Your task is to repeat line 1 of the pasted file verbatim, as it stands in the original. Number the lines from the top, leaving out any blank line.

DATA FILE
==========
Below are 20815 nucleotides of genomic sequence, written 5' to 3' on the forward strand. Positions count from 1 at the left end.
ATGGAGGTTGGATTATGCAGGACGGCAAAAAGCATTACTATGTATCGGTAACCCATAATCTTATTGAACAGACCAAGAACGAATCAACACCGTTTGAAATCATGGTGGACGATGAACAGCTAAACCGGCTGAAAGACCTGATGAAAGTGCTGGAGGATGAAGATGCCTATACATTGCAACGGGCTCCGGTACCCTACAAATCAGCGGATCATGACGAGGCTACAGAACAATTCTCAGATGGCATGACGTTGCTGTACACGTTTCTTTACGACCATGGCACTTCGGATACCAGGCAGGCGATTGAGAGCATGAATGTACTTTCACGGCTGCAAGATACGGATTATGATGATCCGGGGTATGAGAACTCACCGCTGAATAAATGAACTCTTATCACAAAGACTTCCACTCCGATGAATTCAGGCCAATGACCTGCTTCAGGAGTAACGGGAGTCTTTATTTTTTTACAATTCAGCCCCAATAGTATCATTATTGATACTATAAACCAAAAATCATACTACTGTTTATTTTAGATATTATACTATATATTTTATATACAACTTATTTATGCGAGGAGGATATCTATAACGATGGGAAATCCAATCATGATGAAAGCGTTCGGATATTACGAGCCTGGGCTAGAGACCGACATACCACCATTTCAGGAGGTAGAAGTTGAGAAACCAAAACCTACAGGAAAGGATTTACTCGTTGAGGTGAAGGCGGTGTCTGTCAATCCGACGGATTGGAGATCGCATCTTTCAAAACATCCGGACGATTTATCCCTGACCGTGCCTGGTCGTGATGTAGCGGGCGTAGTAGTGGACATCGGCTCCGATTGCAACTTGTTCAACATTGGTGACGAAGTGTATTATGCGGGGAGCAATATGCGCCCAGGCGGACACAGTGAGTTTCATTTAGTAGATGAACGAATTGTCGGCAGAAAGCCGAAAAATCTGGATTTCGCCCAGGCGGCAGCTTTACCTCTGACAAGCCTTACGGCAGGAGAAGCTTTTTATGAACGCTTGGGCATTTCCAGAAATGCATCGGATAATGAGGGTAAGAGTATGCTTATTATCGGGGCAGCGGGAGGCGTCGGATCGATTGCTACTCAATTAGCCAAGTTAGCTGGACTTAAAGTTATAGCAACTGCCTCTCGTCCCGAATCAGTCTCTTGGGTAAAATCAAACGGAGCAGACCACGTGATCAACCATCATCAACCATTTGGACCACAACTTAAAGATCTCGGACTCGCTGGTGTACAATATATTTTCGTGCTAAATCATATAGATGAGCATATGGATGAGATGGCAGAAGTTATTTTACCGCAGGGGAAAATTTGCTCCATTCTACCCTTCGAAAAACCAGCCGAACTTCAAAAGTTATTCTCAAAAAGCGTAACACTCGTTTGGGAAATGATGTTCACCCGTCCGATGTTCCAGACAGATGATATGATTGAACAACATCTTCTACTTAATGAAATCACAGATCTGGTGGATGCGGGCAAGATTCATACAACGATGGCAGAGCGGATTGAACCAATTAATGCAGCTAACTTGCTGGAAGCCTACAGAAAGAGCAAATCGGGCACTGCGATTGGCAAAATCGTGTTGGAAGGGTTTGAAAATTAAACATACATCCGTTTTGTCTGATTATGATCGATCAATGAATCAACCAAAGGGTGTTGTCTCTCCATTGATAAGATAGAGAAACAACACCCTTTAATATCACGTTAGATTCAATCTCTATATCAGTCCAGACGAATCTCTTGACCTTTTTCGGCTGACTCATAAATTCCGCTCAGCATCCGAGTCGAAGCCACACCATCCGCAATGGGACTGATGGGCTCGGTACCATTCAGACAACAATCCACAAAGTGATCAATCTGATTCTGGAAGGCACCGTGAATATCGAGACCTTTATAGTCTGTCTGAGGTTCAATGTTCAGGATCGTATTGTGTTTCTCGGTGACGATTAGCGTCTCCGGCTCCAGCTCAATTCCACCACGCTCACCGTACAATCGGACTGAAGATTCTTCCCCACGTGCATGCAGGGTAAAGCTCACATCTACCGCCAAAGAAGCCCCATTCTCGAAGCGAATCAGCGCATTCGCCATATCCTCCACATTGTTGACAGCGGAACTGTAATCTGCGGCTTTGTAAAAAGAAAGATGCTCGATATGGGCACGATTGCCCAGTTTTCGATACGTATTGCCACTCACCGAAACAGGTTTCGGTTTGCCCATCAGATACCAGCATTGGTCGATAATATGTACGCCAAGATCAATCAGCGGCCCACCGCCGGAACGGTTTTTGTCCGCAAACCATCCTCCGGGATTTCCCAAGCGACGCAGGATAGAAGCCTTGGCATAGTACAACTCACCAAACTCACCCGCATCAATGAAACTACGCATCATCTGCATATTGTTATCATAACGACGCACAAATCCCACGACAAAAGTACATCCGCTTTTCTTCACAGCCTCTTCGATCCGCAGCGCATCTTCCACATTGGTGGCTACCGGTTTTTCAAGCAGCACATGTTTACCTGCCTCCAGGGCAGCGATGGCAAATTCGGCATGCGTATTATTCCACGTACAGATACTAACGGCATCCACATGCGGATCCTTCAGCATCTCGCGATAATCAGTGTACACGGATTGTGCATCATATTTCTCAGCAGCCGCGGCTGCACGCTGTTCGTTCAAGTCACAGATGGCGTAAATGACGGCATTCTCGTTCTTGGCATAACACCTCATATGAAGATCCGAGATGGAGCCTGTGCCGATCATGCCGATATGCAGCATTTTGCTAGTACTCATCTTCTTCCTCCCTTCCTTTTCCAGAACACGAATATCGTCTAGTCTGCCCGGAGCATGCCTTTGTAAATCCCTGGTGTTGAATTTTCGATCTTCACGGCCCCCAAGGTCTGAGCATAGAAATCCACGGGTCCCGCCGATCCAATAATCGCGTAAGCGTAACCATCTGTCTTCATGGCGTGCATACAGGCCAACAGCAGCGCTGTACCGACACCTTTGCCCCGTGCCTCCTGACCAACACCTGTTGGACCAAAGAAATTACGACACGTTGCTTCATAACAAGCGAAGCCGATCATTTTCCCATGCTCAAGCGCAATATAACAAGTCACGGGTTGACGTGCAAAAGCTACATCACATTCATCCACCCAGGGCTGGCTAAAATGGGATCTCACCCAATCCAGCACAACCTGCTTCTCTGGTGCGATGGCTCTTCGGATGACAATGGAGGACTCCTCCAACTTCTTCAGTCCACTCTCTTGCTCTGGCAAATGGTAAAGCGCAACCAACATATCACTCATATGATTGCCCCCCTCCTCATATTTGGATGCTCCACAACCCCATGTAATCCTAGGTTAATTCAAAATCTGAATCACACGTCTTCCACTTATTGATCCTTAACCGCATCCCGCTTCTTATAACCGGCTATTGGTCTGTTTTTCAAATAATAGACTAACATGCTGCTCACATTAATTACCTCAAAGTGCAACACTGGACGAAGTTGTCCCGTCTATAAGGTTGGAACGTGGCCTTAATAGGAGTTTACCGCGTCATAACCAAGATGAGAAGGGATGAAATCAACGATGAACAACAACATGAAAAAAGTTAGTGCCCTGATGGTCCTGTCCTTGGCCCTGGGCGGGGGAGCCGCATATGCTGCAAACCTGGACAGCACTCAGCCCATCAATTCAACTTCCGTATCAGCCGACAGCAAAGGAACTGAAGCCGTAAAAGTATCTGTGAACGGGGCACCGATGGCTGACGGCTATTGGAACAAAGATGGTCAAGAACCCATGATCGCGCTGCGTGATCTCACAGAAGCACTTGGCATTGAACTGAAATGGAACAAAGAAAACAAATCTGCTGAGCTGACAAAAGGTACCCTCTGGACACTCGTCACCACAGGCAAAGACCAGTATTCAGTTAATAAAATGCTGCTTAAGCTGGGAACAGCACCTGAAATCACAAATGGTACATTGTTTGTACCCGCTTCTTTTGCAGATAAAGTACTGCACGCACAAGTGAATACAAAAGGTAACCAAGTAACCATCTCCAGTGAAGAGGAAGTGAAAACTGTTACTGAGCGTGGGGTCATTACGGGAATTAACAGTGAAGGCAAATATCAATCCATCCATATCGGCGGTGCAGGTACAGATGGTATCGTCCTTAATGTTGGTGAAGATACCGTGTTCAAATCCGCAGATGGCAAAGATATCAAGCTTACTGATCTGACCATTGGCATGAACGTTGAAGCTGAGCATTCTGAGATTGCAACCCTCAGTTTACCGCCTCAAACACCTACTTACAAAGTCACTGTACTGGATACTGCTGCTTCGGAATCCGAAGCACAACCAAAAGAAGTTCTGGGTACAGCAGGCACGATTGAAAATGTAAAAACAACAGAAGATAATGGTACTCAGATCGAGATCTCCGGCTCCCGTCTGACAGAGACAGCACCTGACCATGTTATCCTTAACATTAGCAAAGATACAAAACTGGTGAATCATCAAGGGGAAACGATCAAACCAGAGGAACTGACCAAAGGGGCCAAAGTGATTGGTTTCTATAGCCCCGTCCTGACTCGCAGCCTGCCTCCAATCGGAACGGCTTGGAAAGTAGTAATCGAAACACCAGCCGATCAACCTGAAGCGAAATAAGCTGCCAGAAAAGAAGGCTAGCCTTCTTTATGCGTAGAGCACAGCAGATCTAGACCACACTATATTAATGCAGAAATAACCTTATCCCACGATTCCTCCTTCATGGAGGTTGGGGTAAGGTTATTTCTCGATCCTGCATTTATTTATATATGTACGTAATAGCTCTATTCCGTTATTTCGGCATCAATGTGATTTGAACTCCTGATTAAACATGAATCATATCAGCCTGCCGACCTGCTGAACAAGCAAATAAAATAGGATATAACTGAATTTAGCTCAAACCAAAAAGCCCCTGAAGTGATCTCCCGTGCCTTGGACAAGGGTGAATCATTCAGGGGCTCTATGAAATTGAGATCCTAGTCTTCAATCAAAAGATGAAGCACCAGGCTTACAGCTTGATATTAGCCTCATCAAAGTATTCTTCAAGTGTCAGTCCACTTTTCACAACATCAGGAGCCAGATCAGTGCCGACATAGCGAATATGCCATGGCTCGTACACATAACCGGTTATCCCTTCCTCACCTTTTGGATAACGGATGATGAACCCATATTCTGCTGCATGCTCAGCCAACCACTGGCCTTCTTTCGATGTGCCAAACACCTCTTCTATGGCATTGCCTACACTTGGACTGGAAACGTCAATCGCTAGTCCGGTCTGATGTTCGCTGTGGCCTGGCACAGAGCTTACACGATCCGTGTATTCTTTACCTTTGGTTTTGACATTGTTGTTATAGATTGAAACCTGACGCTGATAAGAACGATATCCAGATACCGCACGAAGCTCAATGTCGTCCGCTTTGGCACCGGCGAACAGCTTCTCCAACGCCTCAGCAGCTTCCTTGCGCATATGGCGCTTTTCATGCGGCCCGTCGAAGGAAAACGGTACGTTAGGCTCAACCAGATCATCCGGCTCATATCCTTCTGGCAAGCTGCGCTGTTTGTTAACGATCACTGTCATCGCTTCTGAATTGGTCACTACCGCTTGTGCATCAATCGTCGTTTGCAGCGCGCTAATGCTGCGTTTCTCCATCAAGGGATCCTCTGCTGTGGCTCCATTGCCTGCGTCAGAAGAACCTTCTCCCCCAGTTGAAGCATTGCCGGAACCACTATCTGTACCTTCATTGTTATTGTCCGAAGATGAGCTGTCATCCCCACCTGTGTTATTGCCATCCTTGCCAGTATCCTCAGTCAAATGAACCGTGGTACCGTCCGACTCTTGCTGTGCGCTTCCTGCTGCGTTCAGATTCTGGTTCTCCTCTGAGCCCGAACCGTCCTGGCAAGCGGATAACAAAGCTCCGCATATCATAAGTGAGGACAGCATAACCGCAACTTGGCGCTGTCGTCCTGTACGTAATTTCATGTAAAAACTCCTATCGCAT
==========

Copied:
Below are 20815 nucleotides of genomic sequence, written 5' to 3' on the forward strand. Positions count from 1 at the left end.